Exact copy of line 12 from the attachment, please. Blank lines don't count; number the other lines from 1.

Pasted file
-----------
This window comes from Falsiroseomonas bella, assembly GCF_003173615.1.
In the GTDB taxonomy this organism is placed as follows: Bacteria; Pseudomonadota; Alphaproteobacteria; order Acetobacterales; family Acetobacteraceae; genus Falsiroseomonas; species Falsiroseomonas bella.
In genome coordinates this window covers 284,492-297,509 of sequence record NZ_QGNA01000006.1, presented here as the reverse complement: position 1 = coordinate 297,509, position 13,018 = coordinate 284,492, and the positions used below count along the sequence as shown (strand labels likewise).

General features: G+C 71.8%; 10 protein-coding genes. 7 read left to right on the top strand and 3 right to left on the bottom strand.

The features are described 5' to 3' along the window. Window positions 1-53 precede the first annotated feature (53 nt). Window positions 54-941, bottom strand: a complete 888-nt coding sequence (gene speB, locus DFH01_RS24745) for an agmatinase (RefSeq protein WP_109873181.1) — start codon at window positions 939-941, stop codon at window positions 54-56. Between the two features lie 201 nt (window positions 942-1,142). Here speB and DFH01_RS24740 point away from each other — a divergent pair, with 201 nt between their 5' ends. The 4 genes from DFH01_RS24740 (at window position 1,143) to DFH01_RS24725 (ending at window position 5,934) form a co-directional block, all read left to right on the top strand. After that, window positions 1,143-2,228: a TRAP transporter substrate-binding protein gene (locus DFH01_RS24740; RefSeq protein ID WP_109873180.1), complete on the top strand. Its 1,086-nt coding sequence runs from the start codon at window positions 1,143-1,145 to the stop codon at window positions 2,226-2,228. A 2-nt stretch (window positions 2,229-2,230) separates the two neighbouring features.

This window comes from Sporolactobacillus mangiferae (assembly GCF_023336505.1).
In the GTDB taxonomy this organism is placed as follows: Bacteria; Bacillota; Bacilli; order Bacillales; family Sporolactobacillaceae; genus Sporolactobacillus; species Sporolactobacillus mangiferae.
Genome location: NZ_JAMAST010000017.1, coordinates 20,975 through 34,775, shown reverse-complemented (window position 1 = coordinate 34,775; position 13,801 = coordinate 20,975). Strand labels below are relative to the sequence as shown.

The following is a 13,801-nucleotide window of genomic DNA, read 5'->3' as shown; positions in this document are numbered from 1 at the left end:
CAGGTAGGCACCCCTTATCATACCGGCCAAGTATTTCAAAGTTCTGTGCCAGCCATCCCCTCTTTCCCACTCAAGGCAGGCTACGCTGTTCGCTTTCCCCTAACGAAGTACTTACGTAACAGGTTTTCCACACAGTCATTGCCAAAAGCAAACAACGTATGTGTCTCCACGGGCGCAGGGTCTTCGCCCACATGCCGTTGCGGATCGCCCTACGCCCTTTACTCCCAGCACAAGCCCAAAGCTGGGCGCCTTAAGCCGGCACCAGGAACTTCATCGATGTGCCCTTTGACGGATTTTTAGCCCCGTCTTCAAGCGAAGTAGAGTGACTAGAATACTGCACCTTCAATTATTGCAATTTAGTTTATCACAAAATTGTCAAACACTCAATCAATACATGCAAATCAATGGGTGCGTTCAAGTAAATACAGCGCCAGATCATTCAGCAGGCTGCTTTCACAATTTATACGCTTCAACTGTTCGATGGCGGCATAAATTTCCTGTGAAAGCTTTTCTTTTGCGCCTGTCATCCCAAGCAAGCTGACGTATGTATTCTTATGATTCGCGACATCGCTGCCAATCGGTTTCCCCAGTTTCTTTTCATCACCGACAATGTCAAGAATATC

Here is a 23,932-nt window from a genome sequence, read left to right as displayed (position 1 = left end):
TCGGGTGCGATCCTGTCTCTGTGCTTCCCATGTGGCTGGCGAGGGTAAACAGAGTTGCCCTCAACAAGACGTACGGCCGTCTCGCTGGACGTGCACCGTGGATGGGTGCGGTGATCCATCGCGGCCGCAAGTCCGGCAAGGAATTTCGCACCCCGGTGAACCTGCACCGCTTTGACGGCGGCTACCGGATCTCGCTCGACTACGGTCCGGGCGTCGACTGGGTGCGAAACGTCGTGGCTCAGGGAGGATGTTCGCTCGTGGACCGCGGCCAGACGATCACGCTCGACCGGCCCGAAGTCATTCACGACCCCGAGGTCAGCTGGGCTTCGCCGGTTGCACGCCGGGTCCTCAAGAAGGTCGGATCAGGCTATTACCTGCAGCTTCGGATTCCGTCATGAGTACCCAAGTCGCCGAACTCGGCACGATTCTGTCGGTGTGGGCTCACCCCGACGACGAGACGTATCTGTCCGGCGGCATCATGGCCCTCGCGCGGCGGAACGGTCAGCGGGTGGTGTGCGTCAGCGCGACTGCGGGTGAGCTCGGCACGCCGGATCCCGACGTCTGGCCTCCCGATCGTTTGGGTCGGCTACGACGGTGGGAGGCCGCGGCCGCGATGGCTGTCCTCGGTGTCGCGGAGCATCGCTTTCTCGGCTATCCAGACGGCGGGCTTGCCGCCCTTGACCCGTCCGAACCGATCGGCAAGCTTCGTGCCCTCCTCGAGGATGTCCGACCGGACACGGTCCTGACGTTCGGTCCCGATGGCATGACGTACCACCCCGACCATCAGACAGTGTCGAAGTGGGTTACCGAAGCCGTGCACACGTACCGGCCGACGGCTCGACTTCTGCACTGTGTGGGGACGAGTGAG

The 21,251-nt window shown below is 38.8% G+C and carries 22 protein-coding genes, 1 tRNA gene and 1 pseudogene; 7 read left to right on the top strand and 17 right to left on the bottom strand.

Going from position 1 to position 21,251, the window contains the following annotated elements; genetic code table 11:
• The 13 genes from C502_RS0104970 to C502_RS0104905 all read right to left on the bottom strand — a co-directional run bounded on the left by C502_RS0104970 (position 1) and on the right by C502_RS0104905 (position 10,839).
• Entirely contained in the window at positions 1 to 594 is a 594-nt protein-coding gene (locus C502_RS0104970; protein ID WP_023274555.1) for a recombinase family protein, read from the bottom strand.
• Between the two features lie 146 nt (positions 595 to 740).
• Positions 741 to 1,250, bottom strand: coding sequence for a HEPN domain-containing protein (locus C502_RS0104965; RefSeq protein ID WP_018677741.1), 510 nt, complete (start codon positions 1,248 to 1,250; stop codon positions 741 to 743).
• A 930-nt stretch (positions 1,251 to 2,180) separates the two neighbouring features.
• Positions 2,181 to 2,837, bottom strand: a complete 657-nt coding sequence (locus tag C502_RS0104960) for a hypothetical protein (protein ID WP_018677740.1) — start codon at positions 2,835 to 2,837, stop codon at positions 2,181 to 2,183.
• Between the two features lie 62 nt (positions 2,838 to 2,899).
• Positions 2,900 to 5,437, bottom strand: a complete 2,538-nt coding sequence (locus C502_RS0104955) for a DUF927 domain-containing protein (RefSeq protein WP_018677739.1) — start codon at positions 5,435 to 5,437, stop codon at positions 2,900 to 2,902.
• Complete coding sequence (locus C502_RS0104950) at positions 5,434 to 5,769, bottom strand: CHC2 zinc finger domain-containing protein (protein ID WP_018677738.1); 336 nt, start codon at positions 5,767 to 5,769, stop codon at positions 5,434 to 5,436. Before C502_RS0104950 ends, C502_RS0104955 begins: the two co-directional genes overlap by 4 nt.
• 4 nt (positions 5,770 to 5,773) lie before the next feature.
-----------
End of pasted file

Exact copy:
TCGGGTGCGATCCTGTCTCTGTGCTTCCCATGTGGCTGGCGAGGGTAAACAGAGTTGCCCTCAACAAGACGTACGGCCGTCTCGCTGGACGTGCACCGTGGATGGGTGCGGTGATCCATCGCGGCCGCAAGTCCGGCAAGGAATTTCGCACCCCGGTGAACCTGCACCGCTTTGACGGCGGCTACCGGATCTCGCTCGACTACGGTCCGGGCGTCGACTGGGTGCGAAACGTCGTGGCTCAGGGAGGATGTTCGCTCGTGGACCGCGGCCAGACGATCACGCTCGACCGGCCCGAAGTCATTCACGACCCCGAGGTCAGCTGGGCTTCGCCGGTTGCACGCCGGGTCCTCAAGAAGGTCGGATCAGGCTATTACCTGCAGCTTCGGATTCCGTCATGAGTACCCAAGTCGCCGAACTCGGCACGATTCTGTCGGTGTGGGCTCACCCCGACGACGAGACGTATCTGTCCGGCGGCATCATGGCCCTCGCGCGGCGGAACGGTCAGCGGGTGGTGTGCGTCAGCGCGACTGCGGGTGAGCTCGGCACGCCGGATCCCGACGTCTGGCCTCCCGATCGTTTGGGTCGGCTACGACGGTGGGAGGCCGCGGCCGCGATGGCTGTCCTCGGTGTCGCGGAGCATCGCTTTCTCGGCTATCCAGACGGCGGGCTTGCCGCCCTTGACCCGTCCGAACCGATCGGCAAGCTTCGTGCCCTCCTCGAGGATGTCCGACCGGACACGGTCCTGACGTTCGGTCCCGATGGCATGACGTACCACCCCGACCATCAGACAGTGTCGAAGTGGGTTACCGAAGCCGTGCACACGTACCGGCCGACGGCTCGACTTCTGCACTGTGTGGGGACGAGTGAG